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Cats and Play

Cats and Play

You may think that your cat plays because it is displaying infantile behavior and not quite growing out of babyhood, but nothing could be farther from the truth. It’s correct that cats do have a spirit of mischief and will sometimes engage in obvious teasing just for the fun of it. But most of the time, their play activities have much more to do with serious adult preoccupations, no matter how zestful and fun they are for the cat.

They play because they are hunters. That’s pretty much it. And they must learn their skills by whatever means they have. When they are small kittens, mamma cat can start teaching them some of the basics. But they will need to keep learning as they get older, and even once they know their stalking and hunting techniques, they have to work to stay in practice. They will at some point use virtually the same skills for fighting other cats as well, if it ever becomes necessary.

You’ve probably already experienced one of the most familiar (and rather shocking) occurrences for cat owners, when you’re in bed and just for a moment your toe twitches under the covers. Suddenly there’s that heart-stopping POUNCE! of the young cat, and those needle-sharp claws burst through the cover and into your foot. This is more than just a cat playing with toes. This is serious practice for that moment when the cat has gotten close to its unsuspecting prey and makes the big leap to catch it. The fact that it makes you scream is just a gratifying bonus.

Cat toys serve the similar purpose of giving the pet a chance to practice their skills and keep their muscles and senses toned, alert, and sharp. Even though cats have these hunting and stalking instincts, those only tell them what they should be doing. It’s up to the cat to learn the right skills to actually do it, and then keep them honed. So when the cat slowly stalks a mouse toy from across the floor, then bats it around, leaping and pouncing after it, or tossing it in the air and jumping to swat at it, the animal is staying in practice.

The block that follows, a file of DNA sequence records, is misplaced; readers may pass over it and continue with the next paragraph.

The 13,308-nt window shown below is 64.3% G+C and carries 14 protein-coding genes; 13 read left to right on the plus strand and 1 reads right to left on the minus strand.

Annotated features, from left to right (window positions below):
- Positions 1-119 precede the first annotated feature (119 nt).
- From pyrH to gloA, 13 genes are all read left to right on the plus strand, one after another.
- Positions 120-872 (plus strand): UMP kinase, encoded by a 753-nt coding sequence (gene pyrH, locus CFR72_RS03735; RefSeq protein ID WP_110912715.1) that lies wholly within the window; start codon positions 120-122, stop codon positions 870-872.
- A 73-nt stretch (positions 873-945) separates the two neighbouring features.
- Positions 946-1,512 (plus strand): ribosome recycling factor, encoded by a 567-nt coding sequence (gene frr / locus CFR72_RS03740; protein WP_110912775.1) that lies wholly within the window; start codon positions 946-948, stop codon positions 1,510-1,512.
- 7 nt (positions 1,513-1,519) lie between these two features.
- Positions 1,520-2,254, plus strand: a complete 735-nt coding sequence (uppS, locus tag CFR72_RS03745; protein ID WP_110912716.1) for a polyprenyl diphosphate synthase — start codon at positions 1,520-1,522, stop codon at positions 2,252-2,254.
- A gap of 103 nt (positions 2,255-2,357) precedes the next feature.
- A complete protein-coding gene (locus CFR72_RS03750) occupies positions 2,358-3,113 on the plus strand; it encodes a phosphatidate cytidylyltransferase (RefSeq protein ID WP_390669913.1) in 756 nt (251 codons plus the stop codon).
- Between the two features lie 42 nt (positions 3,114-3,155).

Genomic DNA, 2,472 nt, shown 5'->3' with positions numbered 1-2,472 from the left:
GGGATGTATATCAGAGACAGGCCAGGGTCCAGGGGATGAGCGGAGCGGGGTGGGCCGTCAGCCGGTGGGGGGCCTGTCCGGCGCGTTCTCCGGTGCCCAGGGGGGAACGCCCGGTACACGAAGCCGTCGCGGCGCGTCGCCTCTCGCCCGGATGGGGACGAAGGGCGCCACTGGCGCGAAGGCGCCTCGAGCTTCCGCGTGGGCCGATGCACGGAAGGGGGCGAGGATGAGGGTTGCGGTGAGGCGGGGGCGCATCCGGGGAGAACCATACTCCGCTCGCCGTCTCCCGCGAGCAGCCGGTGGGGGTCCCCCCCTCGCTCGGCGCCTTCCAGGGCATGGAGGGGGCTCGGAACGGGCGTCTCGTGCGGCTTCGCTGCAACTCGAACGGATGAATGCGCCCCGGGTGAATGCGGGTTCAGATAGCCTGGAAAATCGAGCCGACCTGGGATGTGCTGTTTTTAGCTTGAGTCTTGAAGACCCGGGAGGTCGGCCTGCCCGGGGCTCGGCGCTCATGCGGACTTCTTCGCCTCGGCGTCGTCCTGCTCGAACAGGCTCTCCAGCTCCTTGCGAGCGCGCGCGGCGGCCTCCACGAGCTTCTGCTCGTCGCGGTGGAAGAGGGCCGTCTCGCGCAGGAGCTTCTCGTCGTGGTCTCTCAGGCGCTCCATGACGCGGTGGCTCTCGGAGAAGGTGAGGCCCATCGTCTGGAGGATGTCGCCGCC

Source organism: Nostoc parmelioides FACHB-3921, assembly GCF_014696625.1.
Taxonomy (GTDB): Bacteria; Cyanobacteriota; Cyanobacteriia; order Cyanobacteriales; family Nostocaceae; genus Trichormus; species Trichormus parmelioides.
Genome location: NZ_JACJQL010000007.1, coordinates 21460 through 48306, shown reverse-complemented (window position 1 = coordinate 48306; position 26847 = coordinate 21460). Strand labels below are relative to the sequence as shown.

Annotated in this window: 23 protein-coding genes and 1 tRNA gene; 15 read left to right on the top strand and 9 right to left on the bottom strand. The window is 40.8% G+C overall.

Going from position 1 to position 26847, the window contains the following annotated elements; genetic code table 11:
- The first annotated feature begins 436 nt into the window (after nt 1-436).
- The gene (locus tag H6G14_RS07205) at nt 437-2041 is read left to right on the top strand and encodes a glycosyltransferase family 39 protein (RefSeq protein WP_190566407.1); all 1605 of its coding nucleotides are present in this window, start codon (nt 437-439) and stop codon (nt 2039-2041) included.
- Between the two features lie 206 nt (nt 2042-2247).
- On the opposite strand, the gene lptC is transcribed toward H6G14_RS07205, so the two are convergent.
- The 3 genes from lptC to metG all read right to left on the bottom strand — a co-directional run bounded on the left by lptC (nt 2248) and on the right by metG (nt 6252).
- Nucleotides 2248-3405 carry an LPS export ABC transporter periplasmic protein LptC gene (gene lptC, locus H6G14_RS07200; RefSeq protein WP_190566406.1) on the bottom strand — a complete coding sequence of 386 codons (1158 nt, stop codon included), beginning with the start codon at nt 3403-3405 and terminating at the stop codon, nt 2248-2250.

Some people believe this is even the reason behind that period late in the day or early morning when a cat seems to go a little mad, racing around the house like a wild thing. Since cats naturally are most active at twilight and in the morning, their hunting instincts activate at those times, increasing their energy levels. Their crazy racing around helps to dispel some of that instinctive energy.

The connection between play and hunting/fighting can also be seen when cats play-fight with each other. They exhibit similar body changes to when they are in a genuine fight with other cats – arching the back, fluffing out the fur, and turning sideways, all to make themselves appear larger – and yet this is just a mock battle and they are really only playing. They are basically sparring partners, practicing so that when a real fight comes along, they will be ready.

Cats do tease, and sometimes they do play apparently just for the fun of it. But even then, as they stalk and pounce and twist and turn and leap – they are always in training for that one moment when the bird is right there, just waiting for them.

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